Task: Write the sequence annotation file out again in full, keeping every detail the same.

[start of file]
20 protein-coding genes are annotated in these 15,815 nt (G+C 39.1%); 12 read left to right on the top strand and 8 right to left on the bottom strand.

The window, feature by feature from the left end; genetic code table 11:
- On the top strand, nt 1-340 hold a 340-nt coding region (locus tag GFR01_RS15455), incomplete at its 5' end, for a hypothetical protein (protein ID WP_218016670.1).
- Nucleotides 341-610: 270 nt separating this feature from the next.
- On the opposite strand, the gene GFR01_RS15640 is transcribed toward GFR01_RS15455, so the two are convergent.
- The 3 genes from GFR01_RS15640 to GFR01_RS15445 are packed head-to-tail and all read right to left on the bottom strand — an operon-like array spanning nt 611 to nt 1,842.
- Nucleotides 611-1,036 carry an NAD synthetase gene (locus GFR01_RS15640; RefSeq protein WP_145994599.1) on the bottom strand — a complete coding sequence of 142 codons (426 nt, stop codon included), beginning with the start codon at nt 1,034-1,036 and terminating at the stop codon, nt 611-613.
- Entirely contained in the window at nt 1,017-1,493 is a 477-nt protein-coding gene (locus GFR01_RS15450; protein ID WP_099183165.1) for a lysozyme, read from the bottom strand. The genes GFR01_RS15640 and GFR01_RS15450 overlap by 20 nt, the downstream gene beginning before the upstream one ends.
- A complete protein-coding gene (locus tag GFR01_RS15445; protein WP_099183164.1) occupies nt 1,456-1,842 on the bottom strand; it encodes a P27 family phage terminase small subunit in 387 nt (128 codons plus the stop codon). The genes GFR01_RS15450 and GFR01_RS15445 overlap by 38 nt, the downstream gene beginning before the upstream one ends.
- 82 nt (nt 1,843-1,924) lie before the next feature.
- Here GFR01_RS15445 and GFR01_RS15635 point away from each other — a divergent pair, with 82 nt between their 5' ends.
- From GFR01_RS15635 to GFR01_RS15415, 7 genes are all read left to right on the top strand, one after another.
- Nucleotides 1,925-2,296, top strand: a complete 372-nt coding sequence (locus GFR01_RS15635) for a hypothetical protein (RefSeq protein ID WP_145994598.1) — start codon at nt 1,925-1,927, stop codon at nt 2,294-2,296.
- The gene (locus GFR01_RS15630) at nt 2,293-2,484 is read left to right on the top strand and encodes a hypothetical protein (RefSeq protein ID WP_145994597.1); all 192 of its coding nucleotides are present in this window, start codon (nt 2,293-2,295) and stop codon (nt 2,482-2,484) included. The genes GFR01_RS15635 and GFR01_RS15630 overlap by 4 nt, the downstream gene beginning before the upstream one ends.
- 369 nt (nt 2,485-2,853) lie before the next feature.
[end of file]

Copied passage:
20 protein-coding genes are annotated in these 15,815 nt (G+C 39.1%); 12 read left to right on the top strand and 8 right to left on the bottom strand.

The window, feature by feature from the left end; genetic code table 11:
- On the top strand, nt 1-340 hold a 340-nt coding region (locus tag GFR01_RS15455), incomplete at its 5' end, for a hypothetical protein (protein ID WP_218016670.1).
- Nucleotides 341-610: 270 nt separating this feature from the next.
- On the opposite strand, the gene GFR01_RS15640 is transcribed toward GFR01_RS15455, so the two are convergent.
- The 3 genes from GFR01_RS15640 to GFR01_RS15445 are packed head-to-tail and all read right to left on the bottom strand — an operon-like array spanning nt 611 to nt 1,842.
- Nucleotides 611-1,036 carry an NAD synthetase gene (locus GFR01_RS15640; RefSeq protein WP_145994599.1) on the bottom strand — a complete coding sequence of 142 codons (426 nt, stop codon included), beginning with the start codon at nt 1,034-1,036 and terminating at the stop codon, nt 611-613.
- Entirely contained in the window at nt 1,017-1,493 is a 477-nt protein-coding gene (locus GFR01_RS15450; protein ID WP_099183165.1) for a lysozyme, read from the bottom strand. The genes GFR01_RS15640 and GFR01_RS15450 overlap by 20 nt, the downstream gene beginning before the upstream one ends.
- A complete protein-coding gene (locus tag GFR01_RS15445; protein WP_099183164.1) occupies nt 1,456-1,842 on the bottom strand; it encodes a P27 family phage terminase small subunit in 387 nt (128 codons plus the stop codon). The genes GFR01_RS15450 and GFR01_RS15445 overlap by 38 nt, the downstream gene beginning before the upstream one ends.
- 82 nt (nt 1,843-1,924) lie before the next feature.
- Here GFR01_RS15445 and GFR01_RS15635 point away from each other — a divergent pair, with 82 nt between their 5' ends.
- From GFR01_RS15635 to GFR01_RS15415, 7 genes are all read left to right on the top strand, one after another.
- Nucleotides 1,925-2,296, top strand: a complete 372-nt coding sequence (locus GFR01_RS15635) for a hypothetical protein (RefSeq protein ID WP_145994598.1) — start codon at nt 1,925-1,927, stop codon at nt 2,294-2,296.
- The gene (locus GFR01_RS15630) at nt 2,293-2,484 is read left to right on the top strand and encodes a hypothetical protein (RefSeq protein ID WP_145994597.1); all 192 of its coding nucleotides are present in this window, start codon (nt 2,293-2,295) and stop codon (nt 2,482-2,484) included. The genes GFR01_RS15635 and GFR01_RS15630 overlap by 4 nt, the downstream gene beginning before the upstream one ends.
- 369 nt (nt 2,485-2,853) lie before the next feature.